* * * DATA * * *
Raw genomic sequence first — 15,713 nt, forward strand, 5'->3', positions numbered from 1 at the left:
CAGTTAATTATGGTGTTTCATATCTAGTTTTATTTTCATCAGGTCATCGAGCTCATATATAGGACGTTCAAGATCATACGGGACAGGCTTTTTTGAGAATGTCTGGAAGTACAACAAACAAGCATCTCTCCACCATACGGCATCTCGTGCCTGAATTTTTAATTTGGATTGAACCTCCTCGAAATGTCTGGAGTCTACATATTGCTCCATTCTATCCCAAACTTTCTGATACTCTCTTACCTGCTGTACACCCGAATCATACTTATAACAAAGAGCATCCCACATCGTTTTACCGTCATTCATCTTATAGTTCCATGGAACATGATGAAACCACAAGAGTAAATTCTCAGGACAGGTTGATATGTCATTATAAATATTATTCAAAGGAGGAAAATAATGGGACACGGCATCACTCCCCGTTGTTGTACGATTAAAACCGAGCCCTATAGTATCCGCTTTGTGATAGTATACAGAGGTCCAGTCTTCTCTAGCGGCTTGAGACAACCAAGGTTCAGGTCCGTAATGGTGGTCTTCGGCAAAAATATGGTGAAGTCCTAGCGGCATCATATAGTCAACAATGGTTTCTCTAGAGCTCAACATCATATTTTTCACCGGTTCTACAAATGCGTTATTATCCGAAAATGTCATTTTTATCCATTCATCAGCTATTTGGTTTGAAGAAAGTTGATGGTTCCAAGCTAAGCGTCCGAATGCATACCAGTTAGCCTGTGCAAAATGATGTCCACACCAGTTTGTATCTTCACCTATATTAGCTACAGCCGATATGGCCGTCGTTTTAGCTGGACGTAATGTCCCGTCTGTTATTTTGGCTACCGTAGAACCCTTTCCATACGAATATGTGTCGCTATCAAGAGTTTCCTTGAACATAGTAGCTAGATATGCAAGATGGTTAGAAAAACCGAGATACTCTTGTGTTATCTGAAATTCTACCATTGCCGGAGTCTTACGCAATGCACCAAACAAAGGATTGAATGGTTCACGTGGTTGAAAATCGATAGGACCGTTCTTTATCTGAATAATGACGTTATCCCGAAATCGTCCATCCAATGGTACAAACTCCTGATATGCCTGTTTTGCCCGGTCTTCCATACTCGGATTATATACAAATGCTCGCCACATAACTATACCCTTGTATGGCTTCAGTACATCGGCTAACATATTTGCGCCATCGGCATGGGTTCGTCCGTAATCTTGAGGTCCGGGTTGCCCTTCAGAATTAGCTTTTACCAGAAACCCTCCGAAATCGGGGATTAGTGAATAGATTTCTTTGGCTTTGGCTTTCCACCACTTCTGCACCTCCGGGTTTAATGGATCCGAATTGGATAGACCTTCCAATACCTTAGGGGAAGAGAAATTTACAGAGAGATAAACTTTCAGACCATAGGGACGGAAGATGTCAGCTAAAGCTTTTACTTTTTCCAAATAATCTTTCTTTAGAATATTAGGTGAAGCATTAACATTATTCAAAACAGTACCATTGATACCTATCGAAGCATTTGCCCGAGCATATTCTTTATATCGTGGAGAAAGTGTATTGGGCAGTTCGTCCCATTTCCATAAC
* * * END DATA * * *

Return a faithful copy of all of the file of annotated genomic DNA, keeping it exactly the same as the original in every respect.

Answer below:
Raw genomic sequence first — 15,713 nt, forward strand, 5'->3', positions numbered from 1 at the left:
CAGTTAATTATGGTGTTTCATATCTAGTTTTATTTTCATCAGGTCATCGAGCTCATATATAGGACGTTCAAGATCATACGGGACAGGCTTTTTTGAGAATGTCTGGAAGTACAACAAACAAGCATCTCTCCACCATACGGCATCTCGTGCCTGAATTTTTAATTTGGATTGAACCTCCTCGAAATGTCTGGAGTCTACATATTGCTCCATTCTATCCCAAACTTTCTGATACTCTCTTACCTGCTGTACACCCGAATCATACTTATAACAAAGAGCATCCCACATCGTTTTACCGTCATTCATCTTATAGTTCCATGGAACATGATGAAACCACAAGAGTAAATTCTCAGGACAGGTTGATATGTCATTATAAATATTATTCAAAGGAGGAAAATAATGGGACACGGCATCACTCCCCGTTGTTGTACGATTAAAACCGAGCCCTATAGTATCCGCTTTGTGATAGTATACAGAGGTCCAGTCTTCTCTAGCGGCTTGAGACAACCAAGGTTCAGGTCCGTAATGGTGGTCTTCGGCAAAAATATGGTGAAGTCCTAGCGGCATCATATAGTCAACAATGGTTTCTCTAGAGCTCAACATCATATTTTTCACCGGTTCTACAAATGCGTTATTATCCGAAAATGTCATTTTTATCCATTCATCAGCTATTTGGTTTGAAGAAAGTTGATGGTTCCAAGCTAAGCGTCCGAATGCATACCAGTTAGCCTGTGCAAAATGATGTCCACACCAGTTTGTATCTTCACCTATATTAGCTACAGCCGATATGGCCGTCGTTTTAGCTGGACGTAATGTCCCGTCTGTTATTTTGGCTACCGTAGAACCCTTTCCATACGAATATGTGTCGCTATCAAGAGTTTCCTTGAACATAGTAGCTAGATATGCAAGATGGTTAGAAAAACCGAGATACTCTTGTGTTATCTGAAATTCTACCATTGCCGGAGTCTTACGCAATGCACCAAACAAAGGATTGAATGGTTCACGTGGTTGAAAATCGATAGGACCGTTCTTTATCTGAATAATGACGTTATCCCGAAATCGTCCATCCAATGGTACAAACTCCTGATATGCCTGTTTTGCCCGGTCTTCCATACTCGGATTATATACAAATGCTCGCCACATAACTATACCCTTGTATGGCTTCAGTACATCGGCTAACATATTTGCGCCATCGGCATGGGTTCGTCCGTAATCTTGAGGTCCGGGTTGCCCTTCAGAATTAGCTTTTACCAGAAACCCTCCGAAATCGGGGATTAGTGAATAGATTTCTTTGGCTTTGGCTTTCCACCACTTCTGCACCTCCGGGTTTAATGGATCCGAATTGGATAGACCTTCCAATACCTTAGGGGAAGAGAAATTTACAGAGAGATAAACTTTCAGACCATAGGGACGGAAGATGTCAGCTAAAGCTTTTACTTTTTCCAAATAATCTTTCTTTAGAATATTAGGTGAAGCATTAACATTATTCAAAACAGTACCATTGATACCTATCGAAGCATTTGCCCGAGCATATTCTTTATATCGTGGAGAAAGTGTATTGGGCAGTTCGTCCCATTTCCATAAC